In 1999, Web Content Accessibility Guidelines (WCAG) 1.0 was established and has since become the most globally recognized standard. This standard was mostly focused on accessibility for HTML and outlines four main benchmarks. These guidelines state a website design and its content need to be perceivable, operable, understandable, and robust and include three levels of conformance which are A, AA, and AAA with AAA being the most comprehensive. Over the years, this standard has been slowly updated up to the latest version of WCAG 2.1 as of when this was written.

For website designs to be accessible, developers should take into account these kinds of guidelines when creating their systems. It has been structured in detail for the convenience of developers and, subsequently, the users.

Why make website designs accessible?

If you make a ramp for wheelchair users, able-bodied people may use it for trolleys. If you provide automatic doors, those using crutches can walk in as easily as those who are not. If you include lifts, mothers with strollers may use them alongside the elderly using walking frames instead of using the escalators. Accessibility eases everybody.

The same concept applies to creating systems and website designs. Accessibility provides convenience to every single user regardless of whether they have disabilities or not. In fact, structuring and implementing accessibility elements will improve the quality of life for everyone else. Accessibility practically improves user experience across the board. When everyone is comfortable with the system, then the system would have more users.

The foundation of good UI/UX is accessibility and inclusivity. So, if a website is made to be accessible, every internet user will be able to comfortably use the website or system because the user experience of the website or system is directly enhanced. Another advantage of having a website or system that is accessible to an audience of varying backgrounds is that more users are comfortable using the product, thus, gaining more traffic and visitors to the website.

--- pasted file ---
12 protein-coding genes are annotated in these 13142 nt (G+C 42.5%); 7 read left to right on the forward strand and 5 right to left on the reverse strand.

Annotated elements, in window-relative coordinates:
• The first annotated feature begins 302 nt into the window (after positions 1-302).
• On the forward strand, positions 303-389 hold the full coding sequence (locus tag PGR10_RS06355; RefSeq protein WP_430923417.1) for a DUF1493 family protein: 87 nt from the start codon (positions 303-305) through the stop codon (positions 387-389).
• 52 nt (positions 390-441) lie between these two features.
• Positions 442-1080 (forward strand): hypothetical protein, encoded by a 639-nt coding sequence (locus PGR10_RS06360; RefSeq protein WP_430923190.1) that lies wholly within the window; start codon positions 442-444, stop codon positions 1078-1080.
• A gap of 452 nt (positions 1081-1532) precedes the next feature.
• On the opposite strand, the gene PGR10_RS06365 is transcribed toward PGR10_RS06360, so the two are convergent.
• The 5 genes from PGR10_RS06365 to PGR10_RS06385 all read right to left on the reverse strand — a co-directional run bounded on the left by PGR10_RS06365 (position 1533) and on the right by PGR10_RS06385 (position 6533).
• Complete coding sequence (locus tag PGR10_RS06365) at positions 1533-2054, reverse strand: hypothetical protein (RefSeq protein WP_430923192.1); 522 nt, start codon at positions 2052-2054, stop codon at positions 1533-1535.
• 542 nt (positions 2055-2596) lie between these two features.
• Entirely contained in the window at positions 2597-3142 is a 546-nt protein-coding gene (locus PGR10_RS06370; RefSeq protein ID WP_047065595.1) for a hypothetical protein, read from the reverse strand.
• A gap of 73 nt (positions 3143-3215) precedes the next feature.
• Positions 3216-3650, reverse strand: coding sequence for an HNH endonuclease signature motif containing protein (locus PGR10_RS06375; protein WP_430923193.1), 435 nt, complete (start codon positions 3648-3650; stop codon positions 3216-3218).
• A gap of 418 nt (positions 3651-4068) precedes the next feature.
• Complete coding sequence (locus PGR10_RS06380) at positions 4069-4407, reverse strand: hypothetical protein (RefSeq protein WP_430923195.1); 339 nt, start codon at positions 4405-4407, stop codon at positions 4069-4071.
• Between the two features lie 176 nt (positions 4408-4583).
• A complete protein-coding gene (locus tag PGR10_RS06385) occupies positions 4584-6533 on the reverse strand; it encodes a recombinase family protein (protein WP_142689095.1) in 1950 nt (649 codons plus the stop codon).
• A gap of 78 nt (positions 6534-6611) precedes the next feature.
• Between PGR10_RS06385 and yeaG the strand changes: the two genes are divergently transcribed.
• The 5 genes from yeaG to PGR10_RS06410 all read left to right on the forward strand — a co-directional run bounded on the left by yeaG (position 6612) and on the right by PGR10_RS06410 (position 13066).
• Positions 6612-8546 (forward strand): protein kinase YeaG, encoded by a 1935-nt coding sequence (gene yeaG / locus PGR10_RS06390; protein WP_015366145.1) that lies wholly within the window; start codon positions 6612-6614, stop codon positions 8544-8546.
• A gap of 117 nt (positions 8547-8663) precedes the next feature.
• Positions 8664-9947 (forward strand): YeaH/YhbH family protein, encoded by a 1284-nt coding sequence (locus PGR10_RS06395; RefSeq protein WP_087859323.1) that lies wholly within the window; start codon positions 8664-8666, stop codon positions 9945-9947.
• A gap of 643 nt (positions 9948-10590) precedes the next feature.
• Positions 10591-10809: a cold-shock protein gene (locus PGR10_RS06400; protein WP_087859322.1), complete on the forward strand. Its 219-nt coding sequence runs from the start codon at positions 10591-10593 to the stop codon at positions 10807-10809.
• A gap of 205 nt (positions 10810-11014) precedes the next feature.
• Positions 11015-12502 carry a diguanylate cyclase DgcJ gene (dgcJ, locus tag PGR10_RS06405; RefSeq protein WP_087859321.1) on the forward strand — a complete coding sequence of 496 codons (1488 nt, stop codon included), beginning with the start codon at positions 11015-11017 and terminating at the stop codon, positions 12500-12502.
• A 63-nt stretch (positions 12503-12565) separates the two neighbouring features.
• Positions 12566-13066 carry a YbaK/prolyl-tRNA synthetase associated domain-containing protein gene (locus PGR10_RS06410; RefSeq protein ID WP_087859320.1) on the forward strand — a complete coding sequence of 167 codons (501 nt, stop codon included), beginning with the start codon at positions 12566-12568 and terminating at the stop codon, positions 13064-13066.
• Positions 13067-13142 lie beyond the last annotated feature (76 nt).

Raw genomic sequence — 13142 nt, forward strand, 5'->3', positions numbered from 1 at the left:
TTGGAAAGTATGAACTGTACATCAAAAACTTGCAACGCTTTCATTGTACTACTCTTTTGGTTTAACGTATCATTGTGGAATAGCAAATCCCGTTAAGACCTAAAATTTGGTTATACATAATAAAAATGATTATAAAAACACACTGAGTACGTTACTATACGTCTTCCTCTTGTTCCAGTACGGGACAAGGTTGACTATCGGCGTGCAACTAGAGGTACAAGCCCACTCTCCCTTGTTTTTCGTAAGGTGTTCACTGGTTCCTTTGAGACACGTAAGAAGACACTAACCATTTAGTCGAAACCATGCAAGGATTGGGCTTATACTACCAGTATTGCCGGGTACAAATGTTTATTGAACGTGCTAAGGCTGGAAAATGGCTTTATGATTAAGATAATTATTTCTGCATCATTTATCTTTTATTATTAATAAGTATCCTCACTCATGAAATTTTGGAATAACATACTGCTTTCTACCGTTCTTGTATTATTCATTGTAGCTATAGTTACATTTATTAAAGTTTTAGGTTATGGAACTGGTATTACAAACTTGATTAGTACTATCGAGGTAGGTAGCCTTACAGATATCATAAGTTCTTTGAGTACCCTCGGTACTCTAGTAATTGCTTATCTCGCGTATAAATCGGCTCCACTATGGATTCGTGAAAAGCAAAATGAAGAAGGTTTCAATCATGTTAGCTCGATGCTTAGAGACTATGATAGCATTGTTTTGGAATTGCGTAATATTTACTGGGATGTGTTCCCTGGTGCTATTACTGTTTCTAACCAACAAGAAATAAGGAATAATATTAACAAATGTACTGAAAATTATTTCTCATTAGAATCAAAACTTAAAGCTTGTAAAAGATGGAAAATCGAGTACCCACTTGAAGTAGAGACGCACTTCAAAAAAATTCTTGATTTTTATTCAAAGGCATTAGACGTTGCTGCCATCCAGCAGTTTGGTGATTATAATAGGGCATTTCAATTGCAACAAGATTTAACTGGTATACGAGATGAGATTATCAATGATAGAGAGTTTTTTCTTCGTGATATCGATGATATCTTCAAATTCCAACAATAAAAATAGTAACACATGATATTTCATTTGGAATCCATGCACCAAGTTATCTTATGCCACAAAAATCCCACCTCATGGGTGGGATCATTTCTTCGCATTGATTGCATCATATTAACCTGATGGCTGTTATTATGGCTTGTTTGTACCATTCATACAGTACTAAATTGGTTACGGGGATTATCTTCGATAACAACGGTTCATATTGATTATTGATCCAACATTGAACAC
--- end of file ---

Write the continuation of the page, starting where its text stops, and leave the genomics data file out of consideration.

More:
Humans live in communities. We have been for as long as humans have existed. Even various archaeological finds have proven that our ancestors cared for the weaker individuals in their community. Being in a society means that it is our innate responsibility to provide each other with conducive environments and accessible facilities.

Web accessibility is one of the many efforts of our civilization to make the lives of each and every community member better. Inclusive designs will make it easier for internet users of varying backgrounds to use the internet comfortably, thus, making sure no one gets left behind when it comes to digital technology advancements.

At InspireNow, creating website designs and systems that are inclusive, accessible, and user-friendly is our passion and our drive. However, creating custom systems and websites would require companies to expend a lot of financial resources. At InspireNow, we offer EasyPayment, a method in which organisations and companies may spread out their payments spanning a period of up to 12 months. We hope to provide accessibility to every internet user through ease of mind for every company.